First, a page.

• Radhika Iyengar

“waste” can generate a $1000 for COVID-19 relief work

“Waste” can generate $1000 for charity and can have policy implications. Hundreds of daily wage earners were on the roads in India. In my hometown Bhopal, my sister Pooja had formed a citizen’s collective to feed these inter-state travelers. These people were traveling many miles walking, on bicycles, in crowded busses in 45-degree centigrade. They have been given the name migrant, but my sister corrects me “they are not migrants, we have made them into migrants”. Pooja needed some funds so that she could continue driving her community kitchen along with Goldie, Mita, Sparsh, and others. See Andrew Revkin’s broadcast on the topic here- https://blogs.ei.columbia.edu/2020/04/03/letter-bhopal-facing-covid-19-citizens-spread-masks-food-hope/

Back at home in Millburn, the Climate Action group had been actively spreading the sustainability agenda. Kumkum Srivastav, one of the inspiring leaders in the group has been giving sustainability tips through videos and comments. Her kitchen produces no waste. We were all intrigued. I have a composter at home and I compost diligently. But zero waste was only an aspirational goal for me. We (60 families) were all eager to learn how to better manage our kitchens. The weather was turning better, Spring was peeping through our windows with magical flowers. We were all confined to homes and at our yards. Meanwhile, Kumkum had taken sustainability to another level. She was taking the seeds from tomatillos, peppers, cilantro from her kitchen “waste” and was planting in small pots.She also used peels and scraps for fertilizers in her soil bed. On zoom calls she would show us how the seeds have sprouted into saplings and the natural fertilizer helped them to grow beautifully.

Due to the lockdown, my socializing was on the phone. So she and I spent hours talking about the problems that we around. One day, she texted me to tell me that she would like to do a “plant sale” for the troubled migrants passing Bhopal. Pooja’s needs had multiplied four times by now. The influx of migrants continued to grow exponentially. They needed soaps, toothpaste, tooth-brush, sandals, a hand-towel and lots of food. Kumkum and I decided to combine our passion “zero waste” “sustainable lifestyles” and also raise money for the COVID-19 relief in Bhopal. We made a quick flyer “100% sales go towards the Bhopal COVID-19 relief”. She started to plant more saplings- cucumbers, cilantro, mint, tomatillos, tulsi, small chilies we had it all in our flyer.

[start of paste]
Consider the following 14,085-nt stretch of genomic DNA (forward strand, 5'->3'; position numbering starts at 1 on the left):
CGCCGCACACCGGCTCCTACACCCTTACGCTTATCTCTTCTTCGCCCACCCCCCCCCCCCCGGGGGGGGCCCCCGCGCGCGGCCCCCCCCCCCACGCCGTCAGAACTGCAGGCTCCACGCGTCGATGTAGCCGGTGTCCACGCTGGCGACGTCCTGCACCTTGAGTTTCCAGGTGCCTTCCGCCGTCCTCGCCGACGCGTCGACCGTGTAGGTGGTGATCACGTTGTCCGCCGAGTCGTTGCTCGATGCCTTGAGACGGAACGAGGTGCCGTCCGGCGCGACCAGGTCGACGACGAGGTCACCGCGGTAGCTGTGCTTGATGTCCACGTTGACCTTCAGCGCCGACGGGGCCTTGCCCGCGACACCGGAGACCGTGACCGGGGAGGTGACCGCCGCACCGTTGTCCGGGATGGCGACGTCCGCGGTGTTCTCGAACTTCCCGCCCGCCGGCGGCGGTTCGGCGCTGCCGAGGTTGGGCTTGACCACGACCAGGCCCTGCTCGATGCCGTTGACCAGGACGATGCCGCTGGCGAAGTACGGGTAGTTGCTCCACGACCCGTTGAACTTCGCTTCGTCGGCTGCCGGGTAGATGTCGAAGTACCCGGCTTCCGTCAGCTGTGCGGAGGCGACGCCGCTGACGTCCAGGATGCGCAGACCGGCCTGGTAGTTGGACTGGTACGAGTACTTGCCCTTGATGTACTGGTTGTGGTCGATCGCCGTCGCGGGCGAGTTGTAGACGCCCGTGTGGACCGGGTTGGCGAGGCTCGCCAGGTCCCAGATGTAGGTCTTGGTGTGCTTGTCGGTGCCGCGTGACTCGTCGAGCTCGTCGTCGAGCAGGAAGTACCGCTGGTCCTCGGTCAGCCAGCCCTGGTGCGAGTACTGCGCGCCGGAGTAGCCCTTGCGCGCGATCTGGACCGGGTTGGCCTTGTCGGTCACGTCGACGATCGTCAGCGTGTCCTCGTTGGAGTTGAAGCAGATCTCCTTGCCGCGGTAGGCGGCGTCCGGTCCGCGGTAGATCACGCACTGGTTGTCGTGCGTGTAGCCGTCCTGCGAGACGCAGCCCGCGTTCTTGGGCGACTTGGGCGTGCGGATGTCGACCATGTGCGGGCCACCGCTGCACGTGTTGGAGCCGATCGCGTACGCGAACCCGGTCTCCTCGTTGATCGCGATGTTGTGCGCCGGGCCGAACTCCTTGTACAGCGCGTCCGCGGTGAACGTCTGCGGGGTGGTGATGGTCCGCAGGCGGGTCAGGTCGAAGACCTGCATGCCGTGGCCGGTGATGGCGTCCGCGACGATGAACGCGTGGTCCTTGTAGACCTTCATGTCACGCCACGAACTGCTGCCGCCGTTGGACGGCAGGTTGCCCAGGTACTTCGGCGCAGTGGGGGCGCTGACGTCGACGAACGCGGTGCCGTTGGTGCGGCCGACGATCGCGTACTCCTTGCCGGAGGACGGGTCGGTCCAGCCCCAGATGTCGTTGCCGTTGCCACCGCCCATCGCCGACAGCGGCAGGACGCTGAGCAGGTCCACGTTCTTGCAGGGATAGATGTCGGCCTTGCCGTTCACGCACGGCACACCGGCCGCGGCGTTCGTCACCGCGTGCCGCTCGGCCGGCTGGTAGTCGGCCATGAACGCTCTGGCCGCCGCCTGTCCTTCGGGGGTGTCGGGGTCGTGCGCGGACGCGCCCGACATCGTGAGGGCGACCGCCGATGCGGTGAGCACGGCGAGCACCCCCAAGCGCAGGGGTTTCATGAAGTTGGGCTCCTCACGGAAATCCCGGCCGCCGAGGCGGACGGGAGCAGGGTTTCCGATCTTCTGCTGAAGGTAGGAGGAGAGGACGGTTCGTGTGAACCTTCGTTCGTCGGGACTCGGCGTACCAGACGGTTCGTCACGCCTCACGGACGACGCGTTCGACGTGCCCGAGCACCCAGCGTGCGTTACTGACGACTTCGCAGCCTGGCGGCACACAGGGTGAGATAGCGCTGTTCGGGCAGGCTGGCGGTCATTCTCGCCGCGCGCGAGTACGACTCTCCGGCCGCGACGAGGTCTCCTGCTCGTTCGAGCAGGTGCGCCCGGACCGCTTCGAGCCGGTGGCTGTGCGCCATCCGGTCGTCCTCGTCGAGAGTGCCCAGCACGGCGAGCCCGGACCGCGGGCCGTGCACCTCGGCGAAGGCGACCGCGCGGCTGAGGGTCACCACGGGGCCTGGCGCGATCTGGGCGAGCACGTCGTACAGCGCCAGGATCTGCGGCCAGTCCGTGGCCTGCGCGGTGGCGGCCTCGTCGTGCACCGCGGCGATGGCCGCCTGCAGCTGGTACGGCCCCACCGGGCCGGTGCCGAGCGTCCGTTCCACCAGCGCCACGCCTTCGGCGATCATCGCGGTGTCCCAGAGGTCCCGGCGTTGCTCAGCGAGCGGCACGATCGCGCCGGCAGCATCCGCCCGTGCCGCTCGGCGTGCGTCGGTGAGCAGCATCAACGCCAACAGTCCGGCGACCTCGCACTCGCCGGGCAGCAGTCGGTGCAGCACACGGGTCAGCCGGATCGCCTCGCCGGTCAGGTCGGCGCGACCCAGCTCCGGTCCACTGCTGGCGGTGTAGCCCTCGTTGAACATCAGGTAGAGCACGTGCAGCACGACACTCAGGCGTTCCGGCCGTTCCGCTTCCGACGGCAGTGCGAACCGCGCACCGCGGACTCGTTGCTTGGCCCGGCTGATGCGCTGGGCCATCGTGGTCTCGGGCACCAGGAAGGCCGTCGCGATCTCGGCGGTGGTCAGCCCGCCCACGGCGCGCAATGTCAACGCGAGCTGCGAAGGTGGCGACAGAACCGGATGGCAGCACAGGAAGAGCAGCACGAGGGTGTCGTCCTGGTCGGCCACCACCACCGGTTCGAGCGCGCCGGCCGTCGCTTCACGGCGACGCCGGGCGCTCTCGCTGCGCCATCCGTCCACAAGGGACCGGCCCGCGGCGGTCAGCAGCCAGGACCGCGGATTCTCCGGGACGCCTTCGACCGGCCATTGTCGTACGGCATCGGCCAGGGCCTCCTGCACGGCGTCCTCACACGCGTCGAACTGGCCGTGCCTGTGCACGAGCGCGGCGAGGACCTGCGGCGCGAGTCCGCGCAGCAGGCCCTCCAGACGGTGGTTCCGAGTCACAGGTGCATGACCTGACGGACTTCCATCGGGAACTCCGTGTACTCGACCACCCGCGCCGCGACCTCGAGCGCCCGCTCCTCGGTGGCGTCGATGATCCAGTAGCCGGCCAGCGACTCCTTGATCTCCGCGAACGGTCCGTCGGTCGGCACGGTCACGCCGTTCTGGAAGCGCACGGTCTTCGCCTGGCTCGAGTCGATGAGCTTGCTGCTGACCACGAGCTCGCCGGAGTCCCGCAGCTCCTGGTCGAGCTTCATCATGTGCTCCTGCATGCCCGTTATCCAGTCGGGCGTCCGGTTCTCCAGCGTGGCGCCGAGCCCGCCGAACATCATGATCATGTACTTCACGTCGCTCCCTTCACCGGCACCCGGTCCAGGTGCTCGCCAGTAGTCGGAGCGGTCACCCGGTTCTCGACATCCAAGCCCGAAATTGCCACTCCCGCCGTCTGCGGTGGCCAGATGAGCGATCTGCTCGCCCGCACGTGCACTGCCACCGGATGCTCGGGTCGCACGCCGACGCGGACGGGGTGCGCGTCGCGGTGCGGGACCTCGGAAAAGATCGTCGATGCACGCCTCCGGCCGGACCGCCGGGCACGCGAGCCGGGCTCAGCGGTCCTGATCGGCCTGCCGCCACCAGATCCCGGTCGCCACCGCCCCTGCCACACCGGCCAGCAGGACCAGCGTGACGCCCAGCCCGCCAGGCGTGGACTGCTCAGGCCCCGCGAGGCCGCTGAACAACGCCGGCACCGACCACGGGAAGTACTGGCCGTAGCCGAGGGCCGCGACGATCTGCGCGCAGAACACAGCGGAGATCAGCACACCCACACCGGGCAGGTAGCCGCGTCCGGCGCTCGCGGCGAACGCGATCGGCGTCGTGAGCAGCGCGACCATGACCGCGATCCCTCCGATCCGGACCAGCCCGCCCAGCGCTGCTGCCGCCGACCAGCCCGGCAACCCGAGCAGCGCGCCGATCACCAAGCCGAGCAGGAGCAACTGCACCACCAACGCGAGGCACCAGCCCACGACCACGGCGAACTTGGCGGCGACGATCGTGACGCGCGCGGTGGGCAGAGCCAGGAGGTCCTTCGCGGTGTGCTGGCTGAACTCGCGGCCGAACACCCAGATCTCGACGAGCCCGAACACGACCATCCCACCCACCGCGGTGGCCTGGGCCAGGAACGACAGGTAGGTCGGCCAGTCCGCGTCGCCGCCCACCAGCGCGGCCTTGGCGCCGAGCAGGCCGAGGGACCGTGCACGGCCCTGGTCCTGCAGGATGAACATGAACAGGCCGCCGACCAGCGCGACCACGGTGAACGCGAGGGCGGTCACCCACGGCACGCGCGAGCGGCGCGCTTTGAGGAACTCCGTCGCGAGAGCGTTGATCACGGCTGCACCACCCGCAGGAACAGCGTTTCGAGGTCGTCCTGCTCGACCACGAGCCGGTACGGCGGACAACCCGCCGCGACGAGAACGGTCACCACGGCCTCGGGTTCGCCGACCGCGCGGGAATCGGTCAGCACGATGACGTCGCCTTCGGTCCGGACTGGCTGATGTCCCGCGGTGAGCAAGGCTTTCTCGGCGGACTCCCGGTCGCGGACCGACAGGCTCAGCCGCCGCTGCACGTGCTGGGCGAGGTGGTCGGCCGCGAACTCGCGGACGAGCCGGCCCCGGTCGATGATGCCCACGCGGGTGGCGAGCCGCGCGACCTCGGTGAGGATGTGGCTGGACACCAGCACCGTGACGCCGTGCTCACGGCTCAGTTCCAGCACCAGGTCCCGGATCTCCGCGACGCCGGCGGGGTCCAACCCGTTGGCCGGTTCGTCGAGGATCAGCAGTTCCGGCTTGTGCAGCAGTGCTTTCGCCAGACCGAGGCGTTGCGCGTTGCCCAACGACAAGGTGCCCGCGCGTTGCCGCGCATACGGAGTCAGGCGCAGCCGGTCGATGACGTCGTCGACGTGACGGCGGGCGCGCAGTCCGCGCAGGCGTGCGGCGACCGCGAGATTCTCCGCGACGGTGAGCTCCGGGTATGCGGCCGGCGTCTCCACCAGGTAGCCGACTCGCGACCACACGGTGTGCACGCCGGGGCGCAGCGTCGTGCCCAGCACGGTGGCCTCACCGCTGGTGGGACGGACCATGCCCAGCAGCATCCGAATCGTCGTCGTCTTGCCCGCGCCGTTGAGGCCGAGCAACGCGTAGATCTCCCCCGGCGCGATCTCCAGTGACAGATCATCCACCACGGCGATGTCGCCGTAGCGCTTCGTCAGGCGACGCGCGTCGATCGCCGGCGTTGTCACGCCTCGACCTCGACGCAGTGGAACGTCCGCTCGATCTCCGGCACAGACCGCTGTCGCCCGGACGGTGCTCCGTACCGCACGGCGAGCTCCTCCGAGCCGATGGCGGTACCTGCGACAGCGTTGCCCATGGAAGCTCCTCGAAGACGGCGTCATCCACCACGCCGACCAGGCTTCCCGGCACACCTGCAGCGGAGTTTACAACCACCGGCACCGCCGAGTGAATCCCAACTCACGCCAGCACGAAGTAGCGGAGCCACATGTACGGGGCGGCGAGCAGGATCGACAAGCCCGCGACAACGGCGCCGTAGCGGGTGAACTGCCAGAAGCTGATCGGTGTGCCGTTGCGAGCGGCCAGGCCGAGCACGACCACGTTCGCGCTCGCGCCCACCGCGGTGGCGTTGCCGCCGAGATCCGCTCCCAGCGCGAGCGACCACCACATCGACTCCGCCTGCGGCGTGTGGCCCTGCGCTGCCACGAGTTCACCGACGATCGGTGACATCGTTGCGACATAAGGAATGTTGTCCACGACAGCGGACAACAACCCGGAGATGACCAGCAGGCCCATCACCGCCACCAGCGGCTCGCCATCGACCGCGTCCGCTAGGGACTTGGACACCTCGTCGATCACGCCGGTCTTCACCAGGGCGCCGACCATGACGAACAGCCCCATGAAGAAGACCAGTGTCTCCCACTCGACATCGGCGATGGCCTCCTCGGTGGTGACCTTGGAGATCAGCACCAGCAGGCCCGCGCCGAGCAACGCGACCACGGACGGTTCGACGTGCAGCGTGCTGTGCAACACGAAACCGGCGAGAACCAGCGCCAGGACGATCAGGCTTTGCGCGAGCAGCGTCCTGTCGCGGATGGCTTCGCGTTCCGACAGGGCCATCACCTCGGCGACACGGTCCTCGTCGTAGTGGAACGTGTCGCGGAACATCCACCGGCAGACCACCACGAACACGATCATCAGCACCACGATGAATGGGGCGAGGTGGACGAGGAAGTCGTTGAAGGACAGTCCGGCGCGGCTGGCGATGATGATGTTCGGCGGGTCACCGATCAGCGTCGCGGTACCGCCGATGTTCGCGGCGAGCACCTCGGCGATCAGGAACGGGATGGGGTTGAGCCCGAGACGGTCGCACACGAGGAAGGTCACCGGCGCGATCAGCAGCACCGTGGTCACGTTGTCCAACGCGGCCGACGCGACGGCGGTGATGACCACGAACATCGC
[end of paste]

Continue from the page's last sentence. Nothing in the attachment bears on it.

“Plant Sale” not from plants from plant-nurseries near the town, plants were saplings from the seeds in Kumkum’s kitchen. Kumkum, an IT professional, started to spend her evenings and all weekends to tend to her “nursery”. Many neighbors ordered. We kept the price at $10 per plant. Yes, expensive, but the plant was just a token, the actual reason was charity. Of course, everything had to be green (not literally, I meant sustainably green). We needed to get containers to grow the plants and as takeways. We created another flyer to ask the Chobani lovers to store their containers. Strawberry plastic containers were no longer kept in the (hopefully) recycling bin, we had a new purpose for them. Many residents came forward to share their potentially recycled containers. Our “Plant Sale” drive had become so popular that we were getting orders from the Basking Ridge, a nearby town. Pooja's friend Pratiti, also from Bhopal, in Basking Ridge started to help us with this drive. Kumkum also created videos on how to plant the sapling in homes when our friends take the sapling. It was a full package- sapling grown with tender loving care along with tips to take good care of the plant at home.

Back in Bhopal, the news spread that we are raising some funds. The Municipal Corporation of Bhopal (equivalent to a City Township Council) heard about the green initiative. This World Environment Day (June 5th) announced their green drive. Inspired by our model, all residents in Bhopal are asked to use their recyclable containers to grow plants. The Corporation will take these plants and plant them in various parts of the city.

During this pandemic, I learned that individual actions on sustainability can lead to massive policy implications. We need to keep doing our bit. In my household, Chobani containers don't go into the recycling bin automatically, I may have another purpose for them.

97 views0 comments

Recent Posts

See All